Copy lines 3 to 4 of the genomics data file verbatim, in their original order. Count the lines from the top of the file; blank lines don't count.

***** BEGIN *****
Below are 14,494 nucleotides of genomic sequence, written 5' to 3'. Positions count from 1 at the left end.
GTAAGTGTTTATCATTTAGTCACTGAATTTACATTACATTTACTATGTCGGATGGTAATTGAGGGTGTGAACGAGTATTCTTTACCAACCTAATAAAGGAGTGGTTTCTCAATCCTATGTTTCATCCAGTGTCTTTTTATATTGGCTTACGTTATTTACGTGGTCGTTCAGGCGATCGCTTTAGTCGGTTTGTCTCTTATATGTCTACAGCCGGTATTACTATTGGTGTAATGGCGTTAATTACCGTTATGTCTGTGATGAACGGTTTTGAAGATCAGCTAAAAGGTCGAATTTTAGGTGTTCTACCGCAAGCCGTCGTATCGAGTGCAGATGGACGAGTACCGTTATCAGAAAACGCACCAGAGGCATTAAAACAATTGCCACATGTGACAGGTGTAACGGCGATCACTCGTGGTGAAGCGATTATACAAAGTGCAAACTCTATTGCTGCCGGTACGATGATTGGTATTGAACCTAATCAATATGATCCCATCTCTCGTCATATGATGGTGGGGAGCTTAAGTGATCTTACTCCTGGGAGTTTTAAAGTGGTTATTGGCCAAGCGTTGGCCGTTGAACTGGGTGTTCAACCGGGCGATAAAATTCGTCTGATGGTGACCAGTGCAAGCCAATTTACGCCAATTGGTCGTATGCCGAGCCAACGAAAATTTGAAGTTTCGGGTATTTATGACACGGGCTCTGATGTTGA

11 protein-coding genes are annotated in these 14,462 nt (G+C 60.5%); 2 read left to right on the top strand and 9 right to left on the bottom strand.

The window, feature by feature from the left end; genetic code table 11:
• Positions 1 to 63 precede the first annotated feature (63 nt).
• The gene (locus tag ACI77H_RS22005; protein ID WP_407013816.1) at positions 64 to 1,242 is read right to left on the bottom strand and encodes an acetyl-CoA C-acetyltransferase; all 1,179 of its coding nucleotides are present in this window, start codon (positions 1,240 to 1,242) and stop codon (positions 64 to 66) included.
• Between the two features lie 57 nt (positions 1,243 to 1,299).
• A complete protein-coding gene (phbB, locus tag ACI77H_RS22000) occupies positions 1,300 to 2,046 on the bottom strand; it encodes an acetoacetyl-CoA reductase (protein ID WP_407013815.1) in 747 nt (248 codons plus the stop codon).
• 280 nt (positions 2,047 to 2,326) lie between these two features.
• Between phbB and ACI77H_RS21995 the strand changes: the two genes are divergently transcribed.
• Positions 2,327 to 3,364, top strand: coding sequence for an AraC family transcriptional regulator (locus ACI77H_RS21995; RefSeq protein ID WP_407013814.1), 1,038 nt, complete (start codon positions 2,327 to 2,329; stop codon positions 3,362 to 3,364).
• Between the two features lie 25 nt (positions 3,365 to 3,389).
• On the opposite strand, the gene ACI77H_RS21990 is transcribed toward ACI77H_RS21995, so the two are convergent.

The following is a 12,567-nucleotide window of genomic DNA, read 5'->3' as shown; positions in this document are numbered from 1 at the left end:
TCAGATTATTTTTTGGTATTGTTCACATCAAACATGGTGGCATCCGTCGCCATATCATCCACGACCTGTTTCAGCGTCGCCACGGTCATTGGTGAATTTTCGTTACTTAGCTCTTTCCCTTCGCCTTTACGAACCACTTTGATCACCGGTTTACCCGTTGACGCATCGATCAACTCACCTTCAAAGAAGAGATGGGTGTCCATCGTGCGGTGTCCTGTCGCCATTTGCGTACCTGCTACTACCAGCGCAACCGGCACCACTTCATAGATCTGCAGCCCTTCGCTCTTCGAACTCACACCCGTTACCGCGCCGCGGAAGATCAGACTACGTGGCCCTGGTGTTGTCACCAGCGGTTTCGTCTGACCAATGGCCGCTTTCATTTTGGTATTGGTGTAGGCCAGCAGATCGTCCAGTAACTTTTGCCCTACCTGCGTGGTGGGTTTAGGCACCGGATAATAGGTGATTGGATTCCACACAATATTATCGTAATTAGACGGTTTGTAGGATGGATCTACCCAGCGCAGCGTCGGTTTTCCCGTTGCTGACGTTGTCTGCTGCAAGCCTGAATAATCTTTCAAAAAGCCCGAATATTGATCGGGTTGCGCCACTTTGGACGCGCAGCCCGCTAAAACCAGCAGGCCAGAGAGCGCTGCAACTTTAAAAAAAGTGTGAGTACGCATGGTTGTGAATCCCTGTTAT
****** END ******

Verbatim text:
11 protein-coding genes are annotated in these 14,462 nt (G+C 60.5%); 2 read left to right on the top strand and 9 right to left on the bottom strand.

The window, feature by feature from the left end; genetic code table 11: